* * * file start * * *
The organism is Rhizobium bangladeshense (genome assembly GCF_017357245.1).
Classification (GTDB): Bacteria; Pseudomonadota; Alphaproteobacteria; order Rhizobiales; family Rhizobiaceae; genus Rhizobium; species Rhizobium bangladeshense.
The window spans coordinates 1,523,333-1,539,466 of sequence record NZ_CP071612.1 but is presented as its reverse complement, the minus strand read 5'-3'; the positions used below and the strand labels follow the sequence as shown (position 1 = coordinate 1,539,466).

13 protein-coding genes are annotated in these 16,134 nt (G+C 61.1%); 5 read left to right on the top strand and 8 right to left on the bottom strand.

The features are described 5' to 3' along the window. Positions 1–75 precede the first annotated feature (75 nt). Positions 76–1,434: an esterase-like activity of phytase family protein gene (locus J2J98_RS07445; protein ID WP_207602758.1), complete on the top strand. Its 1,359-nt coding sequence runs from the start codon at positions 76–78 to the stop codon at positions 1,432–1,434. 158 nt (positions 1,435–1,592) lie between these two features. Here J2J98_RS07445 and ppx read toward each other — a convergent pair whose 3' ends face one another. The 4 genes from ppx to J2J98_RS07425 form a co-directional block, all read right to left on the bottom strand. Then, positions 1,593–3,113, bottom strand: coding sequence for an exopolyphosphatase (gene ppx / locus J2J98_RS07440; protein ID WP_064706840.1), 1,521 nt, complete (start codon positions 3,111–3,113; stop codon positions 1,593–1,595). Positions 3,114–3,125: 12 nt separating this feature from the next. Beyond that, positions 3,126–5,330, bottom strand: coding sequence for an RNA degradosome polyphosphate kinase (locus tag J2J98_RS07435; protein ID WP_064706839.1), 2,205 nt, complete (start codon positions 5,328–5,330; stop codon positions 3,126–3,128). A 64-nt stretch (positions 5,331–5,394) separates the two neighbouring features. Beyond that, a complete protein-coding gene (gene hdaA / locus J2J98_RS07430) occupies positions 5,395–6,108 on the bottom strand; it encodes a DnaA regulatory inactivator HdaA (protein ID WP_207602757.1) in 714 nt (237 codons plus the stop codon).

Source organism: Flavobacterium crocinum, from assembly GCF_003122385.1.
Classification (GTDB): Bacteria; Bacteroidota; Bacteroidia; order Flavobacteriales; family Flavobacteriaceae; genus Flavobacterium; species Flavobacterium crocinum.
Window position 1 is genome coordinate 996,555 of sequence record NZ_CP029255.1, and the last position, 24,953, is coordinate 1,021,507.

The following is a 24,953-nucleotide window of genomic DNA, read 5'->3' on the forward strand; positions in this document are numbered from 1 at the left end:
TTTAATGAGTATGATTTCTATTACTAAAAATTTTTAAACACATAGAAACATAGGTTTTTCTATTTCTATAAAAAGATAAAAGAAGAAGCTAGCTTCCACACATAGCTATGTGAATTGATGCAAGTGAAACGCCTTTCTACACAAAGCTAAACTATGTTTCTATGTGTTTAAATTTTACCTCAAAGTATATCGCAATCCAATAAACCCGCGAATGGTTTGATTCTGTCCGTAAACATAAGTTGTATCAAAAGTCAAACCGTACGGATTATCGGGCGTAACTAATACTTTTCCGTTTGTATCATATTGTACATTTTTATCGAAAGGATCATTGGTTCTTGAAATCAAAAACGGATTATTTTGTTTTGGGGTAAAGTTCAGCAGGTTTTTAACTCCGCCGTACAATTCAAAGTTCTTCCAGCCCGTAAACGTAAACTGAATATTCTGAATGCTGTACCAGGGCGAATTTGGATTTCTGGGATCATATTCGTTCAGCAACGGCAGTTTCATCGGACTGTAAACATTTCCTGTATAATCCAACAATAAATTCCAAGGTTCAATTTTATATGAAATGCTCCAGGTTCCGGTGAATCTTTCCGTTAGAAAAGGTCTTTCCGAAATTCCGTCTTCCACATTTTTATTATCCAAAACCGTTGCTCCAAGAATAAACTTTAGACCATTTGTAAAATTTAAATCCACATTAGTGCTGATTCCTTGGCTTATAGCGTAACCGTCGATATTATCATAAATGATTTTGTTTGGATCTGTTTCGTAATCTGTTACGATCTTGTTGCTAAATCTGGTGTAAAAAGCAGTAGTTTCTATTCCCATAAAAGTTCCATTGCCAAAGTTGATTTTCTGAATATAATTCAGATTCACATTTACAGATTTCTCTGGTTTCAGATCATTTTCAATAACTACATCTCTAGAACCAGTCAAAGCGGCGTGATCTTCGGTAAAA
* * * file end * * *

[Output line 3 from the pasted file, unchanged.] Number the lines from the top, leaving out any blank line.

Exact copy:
The window spans coordinates 1,523,333-1,539,466 of sequence record NZ_CP071612.1 but is presented as its reverse complement, the minus strand read 5'-3'; the positions used below and the strand labels follow the sequence as shown (position 1 = coordinate 1,539,466).